Did you know that Responsible Dog Ownership Day is in September? For all you dog moms and dog dads out there, we know that you probably view every day as an opportunity to give your pet the best possible care. But in honor of this observance, we’re touching on one more task you may not have given much thought to: gardening with your dog.

Gardening with dogs with dog and flowers

Even though summer is ending and you may not be spending as much time in your garden as you did the past couple of months, there are certain plants and flowers that thrive in the fall — and if you’re like us, that means you’ll definitely head out to the garden at least a few more times before the cold sets in. And should your a-DOG-able pet join you as you head outdoors, here are four tips to help keep them safe.

1. Be mindful of fertilizer

Of course your plants need food to thrive, but just like you wouldn’t indulge in theirs, neither should your pets. In fact, if your dog consumes any fertilizer from your garden, it could really take a toll on their stomach. As a result, your best bet is to keep dogs away for a while after tending to your plants and flowers.

2. Steer clear of cocoa bean mulch

Although this type of mulch is known to produce a chocolate-like smell (yum!) and looks great in any garden, it, too, can cause trouble for your furry friends. Known to contain theobromine, which is toxic for dogs, this gardening product could lead to health problems (such as vomiting and muscle tremors) in your pets.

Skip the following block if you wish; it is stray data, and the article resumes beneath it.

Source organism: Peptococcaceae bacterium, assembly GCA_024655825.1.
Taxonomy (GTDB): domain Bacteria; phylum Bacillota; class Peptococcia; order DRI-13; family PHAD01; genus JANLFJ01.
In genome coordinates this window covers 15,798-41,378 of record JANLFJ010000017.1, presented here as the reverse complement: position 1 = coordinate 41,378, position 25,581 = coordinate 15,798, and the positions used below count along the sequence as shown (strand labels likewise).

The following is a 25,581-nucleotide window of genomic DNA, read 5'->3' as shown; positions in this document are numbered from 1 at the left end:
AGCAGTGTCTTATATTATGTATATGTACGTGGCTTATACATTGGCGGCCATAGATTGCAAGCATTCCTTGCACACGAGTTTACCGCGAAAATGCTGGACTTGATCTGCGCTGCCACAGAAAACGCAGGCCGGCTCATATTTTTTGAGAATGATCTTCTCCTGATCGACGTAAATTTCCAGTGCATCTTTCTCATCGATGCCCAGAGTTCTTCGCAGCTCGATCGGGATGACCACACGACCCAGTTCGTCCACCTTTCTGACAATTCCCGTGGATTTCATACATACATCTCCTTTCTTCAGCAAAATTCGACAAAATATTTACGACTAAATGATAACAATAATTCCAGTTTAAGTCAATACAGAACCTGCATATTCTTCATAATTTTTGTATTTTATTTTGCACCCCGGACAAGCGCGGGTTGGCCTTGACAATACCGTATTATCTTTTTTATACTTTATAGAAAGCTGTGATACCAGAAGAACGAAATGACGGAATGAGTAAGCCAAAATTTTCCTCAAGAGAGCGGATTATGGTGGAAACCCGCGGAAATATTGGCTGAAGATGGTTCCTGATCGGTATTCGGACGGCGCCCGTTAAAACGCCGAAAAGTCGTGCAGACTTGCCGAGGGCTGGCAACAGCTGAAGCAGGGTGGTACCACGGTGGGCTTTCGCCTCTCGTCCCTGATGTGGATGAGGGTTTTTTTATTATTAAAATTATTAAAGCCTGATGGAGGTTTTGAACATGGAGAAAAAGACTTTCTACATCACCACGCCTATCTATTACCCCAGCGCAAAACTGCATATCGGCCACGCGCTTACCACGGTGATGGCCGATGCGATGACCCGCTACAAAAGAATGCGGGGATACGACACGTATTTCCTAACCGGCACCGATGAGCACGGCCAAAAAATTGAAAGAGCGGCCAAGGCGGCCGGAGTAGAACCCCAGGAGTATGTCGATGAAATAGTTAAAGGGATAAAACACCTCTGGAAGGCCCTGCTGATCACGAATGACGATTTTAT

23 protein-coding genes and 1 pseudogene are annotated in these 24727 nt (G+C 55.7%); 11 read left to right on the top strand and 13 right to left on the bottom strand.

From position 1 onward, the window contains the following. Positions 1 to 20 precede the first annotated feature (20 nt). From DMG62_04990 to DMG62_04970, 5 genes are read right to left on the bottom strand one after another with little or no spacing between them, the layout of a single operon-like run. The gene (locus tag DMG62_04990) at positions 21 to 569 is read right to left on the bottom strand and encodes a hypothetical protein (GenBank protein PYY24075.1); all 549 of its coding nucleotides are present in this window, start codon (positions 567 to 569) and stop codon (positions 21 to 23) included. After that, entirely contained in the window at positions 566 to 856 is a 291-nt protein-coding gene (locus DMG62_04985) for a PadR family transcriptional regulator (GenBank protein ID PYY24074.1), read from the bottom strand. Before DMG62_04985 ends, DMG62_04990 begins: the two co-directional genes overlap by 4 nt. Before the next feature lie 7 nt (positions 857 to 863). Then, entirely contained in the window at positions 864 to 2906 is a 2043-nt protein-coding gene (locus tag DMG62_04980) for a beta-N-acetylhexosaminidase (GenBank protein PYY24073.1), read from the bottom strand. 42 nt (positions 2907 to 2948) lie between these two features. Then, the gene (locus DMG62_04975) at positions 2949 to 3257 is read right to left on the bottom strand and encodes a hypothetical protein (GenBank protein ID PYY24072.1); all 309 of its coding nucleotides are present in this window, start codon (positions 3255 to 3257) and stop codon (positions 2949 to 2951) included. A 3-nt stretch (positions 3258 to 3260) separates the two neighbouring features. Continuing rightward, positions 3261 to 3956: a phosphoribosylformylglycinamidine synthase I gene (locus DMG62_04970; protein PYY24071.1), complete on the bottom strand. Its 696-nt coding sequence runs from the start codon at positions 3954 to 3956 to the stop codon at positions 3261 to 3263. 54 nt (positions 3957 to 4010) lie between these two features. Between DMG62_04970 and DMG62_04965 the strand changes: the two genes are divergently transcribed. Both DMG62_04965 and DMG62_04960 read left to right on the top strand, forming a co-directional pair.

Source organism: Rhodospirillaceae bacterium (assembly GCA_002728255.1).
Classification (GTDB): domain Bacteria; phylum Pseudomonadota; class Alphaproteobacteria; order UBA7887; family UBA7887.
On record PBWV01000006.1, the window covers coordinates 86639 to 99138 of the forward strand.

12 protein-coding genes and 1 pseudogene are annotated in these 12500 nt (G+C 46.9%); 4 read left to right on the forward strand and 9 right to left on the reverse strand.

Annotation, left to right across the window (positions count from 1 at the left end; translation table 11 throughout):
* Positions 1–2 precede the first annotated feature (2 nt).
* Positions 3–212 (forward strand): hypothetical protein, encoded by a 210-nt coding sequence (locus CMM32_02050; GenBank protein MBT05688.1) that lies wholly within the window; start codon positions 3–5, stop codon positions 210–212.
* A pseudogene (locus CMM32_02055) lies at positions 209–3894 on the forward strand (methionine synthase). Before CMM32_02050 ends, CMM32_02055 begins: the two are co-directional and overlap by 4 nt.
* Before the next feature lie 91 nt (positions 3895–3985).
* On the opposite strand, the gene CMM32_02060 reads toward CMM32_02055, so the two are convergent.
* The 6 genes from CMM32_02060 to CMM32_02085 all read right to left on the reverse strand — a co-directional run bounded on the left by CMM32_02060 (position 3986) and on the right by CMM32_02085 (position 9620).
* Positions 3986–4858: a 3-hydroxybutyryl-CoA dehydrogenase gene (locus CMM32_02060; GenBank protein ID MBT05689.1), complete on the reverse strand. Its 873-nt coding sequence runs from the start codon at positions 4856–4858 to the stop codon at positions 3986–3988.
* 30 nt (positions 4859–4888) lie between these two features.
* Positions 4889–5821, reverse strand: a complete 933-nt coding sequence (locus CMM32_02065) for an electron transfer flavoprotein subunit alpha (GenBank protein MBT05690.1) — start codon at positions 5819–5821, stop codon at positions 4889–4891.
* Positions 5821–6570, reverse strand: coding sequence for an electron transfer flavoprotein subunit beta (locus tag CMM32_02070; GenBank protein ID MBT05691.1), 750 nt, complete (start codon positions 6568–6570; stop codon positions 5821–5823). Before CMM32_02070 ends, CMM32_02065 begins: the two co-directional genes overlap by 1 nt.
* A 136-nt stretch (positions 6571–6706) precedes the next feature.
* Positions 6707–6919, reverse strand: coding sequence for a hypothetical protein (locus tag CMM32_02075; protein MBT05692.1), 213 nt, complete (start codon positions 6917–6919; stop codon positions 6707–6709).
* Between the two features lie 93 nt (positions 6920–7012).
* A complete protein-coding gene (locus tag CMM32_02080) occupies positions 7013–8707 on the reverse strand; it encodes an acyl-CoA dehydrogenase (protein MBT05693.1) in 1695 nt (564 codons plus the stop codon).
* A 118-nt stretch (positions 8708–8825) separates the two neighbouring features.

3. Clean up after yourself

Always make sure to put all gardening tools back in their proper place. Even though some may be small, they can still be sharp and harmful to dogs. The same goes for the plants and flowers themselves. If you haven’t finished your work but plan to return to it later, store leftovers at a height that your pets can’t reach; even if they are pet-safe plants, plants and pets may not always be a good mix if you’d like to avoid a mess!

4. Research plants and flowers first

One of the most important things you can do to ensure your dog is kept safe in your garden is research which plants and flowers are safe for pets. While you may be a fan of azaleas, hyacinths, or larkspur, certain parts of certain plants may be poisonous for dogs. Therefore, if you have a dog at home, your garden should always be filled with pet-safe flowers and plants only.


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